With an exasperated noise, he lifts a hand up and utters an arcane phrase: "Ullendo!" His thumb and four fingers are pressed together, pantomiming a closed mouth. Then the gnome moves his fingers open and closed as the "mouth" begins to "speak.”
But it isn't a puppet show, for from his hand emerges a voice. Not Zalo's usual strange mix of squeaky-pitched and wheezy-if-authoritative, but a different voice: one with a deep, textured quality, booming across the chaotic market square like the dull roar of the surf.
"Please proceed in an orderly fashion to the northern exit! It won't do to escape an alleged bear only to be trampled by your neighbors, my friends!"
The absurd incongruity of this voice coming from a gnome might be comical if the situation were less serious.
Still shaken from her fortune-telling experience, Janet is overwhelmed by the sudden confusion.
“A bare? I heard these provincial people were prudes, but this seems like somewhat of an overreaction.” Just as she’s pondering that, the wave of bodies washes over her, terrified townspeople crowding to get through the chokepoint of the bridge.
Between dodging boots, Janet has time to say to herself “Well, I didn’t come here to be bored! Let’s go see the show!” It takes all of her agility to avoid being crushed on the bridge, but she perseveres in her efforts to see this supposedly stimulating spectacle.
As the crowd shambles northwards into the main street intersection, it divides. Most continue west, stumbling and shoving their way across Sharkfin Bridge. Their pace slows to a shuffle, and there are angry shouts as the people in the front ranks are shoved onto the ground.
Those in the far rear of the retreating masses, who hadn’t yet made the intersection, choose instead to flee east along the main road in order to avoid the bridge bottleneck.
Zalo makes his way around the perimeter, avoiding the crowds as best as he can, but his cautious approach means it's slow work. "I'll never get to see that blasted bear at this rate," he grumbles with an annoyed tone. But a glint comes into his eye as he pauses for a moment, and a smile crosses his face.
He snaps his fingers, and from underneath a bench totters a magnificent but extremely bewildered barn owl. They exchange a glance as the owl shakes itself out, preening for a moment. Then it clumsily flaps twice, still disoriented, and wheels into the air, careening towards the southern docks with Zalo waddling behind as fast as his small legs will carry him.
And there are at least two others who seem to be interested in the commotion he spots as well — a familiar-looking halfling and that funny dwarf from before, three cups deep into his brews. "Fellow anatomical enthusiasts, no doubt!" squeals the gnome exuberantly.
The crowd thins as it finishes scattering to the north. One by one the deck bells to the south and southeast cease to ring.
Like five strange salmon making their way hastily upstream, the newcomers pushed south, against the traffic, and towards the alarms. Torstorlim was the first to leap into action. The dwarf's brute force approach wasn’t making any friends, but it was making a path—namely for Ilseh, who sprinted through the dwarf’s wake and quickly caught up to him.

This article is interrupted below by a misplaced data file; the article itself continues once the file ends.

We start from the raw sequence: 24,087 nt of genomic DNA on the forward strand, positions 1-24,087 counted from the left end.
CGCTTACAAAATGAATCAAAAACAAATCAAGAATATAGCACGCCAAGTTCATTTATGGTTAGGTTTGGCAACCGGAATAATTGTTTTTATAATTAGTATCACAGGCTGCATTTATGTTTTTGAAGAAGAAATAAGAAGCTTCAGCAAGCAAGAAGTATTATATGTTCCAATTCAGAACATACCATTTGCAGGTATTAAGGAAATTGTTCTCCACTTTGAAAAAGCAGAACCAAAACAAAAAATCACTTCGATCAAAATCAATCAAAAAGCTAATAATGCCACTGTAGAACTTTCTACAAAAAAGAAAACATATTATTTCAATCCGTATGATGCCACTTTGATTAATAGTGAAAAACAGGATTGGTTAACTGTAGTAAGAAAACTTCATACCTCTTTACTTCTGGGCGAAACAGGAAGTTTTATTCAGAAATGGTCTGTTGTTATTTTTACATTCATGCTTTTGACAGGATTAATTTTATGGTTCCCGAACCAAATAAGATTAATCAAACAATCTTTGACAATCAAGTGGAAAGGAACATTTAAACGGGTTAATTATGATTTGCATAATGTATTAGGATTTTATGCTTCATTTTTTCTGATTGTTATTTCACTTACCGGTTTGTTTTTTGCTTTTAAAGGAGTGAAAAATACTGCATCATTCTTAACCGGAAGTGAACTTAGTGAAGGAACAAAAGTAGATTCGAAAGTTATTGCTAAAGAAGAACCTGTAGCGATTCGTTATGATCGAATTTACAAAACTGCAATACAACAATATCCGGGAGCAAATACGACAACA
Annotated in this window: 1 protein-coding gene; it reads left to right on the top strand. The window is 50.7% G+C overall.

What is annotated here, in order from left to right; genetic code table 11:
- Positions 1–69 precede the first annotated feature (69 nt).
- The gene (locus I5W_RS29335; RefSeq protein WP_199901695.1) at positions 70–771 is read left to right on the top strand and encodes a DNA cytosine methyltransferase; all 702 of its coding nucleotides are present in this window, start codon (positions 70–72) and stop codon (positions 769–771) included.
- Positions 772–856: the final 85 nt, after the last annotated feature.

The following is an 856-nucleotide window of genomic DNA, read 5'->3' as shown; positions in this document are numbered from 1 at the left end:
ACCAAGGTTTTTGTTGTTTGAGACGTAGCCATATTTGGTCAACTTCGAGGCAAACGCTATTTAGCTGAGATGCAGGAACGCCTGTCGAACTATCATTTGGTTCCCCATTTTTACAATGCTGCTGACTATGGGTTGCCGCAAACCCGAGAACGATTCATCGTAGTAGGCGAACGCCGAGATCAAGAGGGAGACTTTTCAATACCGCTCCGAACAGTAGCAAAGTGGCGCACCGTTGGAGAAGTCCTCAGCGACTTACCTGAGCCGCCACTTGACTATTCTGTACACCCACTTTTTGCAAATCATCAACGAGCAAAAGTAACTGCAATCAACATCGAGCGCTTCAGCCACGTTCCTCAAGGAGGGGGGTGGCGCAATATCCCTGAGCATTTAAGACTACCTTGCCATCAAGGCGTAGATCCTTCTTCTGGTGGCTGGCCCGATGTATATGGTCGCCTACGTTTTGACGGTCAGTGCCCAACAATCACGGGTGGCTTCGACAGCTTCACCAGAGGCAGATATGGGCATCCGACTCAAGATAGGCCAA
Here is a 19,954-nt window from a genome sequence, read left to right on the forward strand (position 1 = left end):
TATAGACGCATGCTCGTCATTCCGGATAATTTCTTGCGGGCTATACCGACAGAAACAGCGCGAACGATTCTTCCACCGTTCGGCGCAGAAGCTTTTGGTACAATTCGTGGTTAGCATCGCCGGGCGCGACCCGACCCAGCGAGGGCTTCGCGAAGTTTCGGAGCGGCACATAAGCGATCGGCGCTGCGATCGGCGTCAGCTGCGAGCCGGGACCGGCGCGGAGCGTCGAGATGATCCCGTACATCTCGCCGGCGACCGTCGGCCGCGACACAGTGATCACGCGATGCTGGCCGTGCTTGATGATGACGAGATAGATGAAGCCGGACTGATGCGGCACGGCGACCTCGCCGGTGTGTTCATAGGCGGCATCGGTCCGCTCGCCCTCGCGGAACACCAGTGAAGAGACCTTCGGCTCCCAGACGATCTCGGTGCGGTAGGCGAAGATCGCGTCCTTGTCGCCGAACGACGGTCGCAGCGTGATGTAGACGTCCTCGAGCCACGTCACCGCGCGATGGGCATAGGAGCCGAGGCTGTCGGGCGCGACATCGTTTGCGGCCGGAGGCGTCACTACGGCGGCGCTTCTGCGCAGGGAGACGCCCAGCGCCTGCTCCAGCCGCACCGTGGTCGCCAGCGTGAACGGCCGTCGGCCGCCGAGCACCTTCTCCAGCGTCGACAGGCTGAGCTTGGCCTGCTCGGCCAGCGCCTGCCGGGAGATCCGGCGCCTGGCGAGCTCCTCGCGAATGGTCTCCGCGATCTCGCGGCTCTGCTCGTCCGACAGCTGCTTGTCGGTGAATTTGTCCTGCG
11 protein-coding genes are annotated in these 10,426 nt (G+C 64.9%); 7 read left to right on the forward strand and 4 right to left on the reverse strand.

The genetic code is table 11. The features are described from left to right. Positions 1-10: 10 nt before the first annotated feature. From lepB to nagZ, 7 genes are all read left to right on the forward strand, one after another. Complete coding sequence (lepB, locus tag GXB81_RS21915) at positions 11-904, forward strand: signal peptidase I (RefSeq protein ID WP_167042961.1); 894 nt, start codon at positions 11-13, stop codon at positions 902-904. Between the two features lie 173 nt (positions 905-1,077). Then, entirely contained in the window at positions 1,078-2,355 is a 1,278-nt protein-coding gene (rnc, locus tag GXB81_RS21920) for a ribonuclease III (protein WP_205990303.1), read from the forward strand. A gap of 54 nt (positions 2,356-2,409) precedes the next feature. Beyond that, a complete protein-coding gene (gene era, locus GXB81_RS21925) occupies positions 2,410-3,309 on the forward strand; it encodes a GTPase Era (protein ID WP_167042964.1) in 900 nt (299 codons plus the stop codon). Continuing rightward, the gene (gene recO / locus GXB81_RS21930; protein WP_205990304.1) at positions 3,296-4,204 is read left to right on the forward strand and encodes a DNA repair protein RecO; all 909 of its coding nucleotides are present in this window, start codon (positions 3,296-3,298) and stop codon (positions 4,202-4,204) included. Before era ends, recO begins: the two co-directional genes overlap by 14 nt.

Penelope and Janet, intrigued by the two eager front-liners, continued to give chase a short distance behind, though the halfling had trouble keeping up with the half-elf.
Zalo, who hung back to make a futile attempt at directing the townsfolk’s orderly retreat, fell a full two blocks behind Tore and Ilseh after he finally gave chase. His owl, however, quickly glided low and silently over their heads.
When Tore and Ilseh reach the curve in the street to the south, near the docks, the area is empty, including on the decks of the two ships moored nearby.
The owl ahead of them scans the area, then begins flapping furiously to gain altitude as it sweeps back around to the north.
Running into the clearing at the docks, made by the stampede headed in the opposite direction, Tore stops, paddle in hand and over his head. He looks back and forth along the pier... confused...
Arriving in the scene of the docks, Ilseh was surprised to see it calm- vacant. No bear milling about. With a quick survey of the mooring site, she notes a ship with empty crates- large enough for such a creature.
To the north, up the next street, there is a scream.
Tore spins around on his heels, head cocked towards where he thinks the noise came from, then another yell back the way he came, one block over.
"There 'e is, the bastard!" He takes off running.
Ilseh turns back to Tore. ”Hey, dwarf! You can't just-" and with that the burly drunk beat feet and ran in the direction of the ensuing screaming. "Dammit!"
Begrudgingly, she ran after him. At a certain point she wondered if she should just let demise befall the stoutman, but thought better of it- she might need help in containing the bear in the meanwhile.
"That shout sounded like it was across the street!" she shouts behind the dwarf, hot on her heels.
Zalo shuffles along as best as he can, not used to such rigorous exercise, and especially not in the pursuit of bears. He squints at the owl ahead, shading his eyes from the morning sun to get a better look, but doesn't see much in this direction.
Now that the crowds have thinned a bit, he spots not one or two but four other interested parties. "Hello there! Are you too looking for this bear? I think ..." he trails off and cranes his ear, listening to something. "I think the dwarf has the right of it!"
He exchanges a glance with the owl as it swoops in, and the gnome continues trudging in pursuit, panting and wheezing.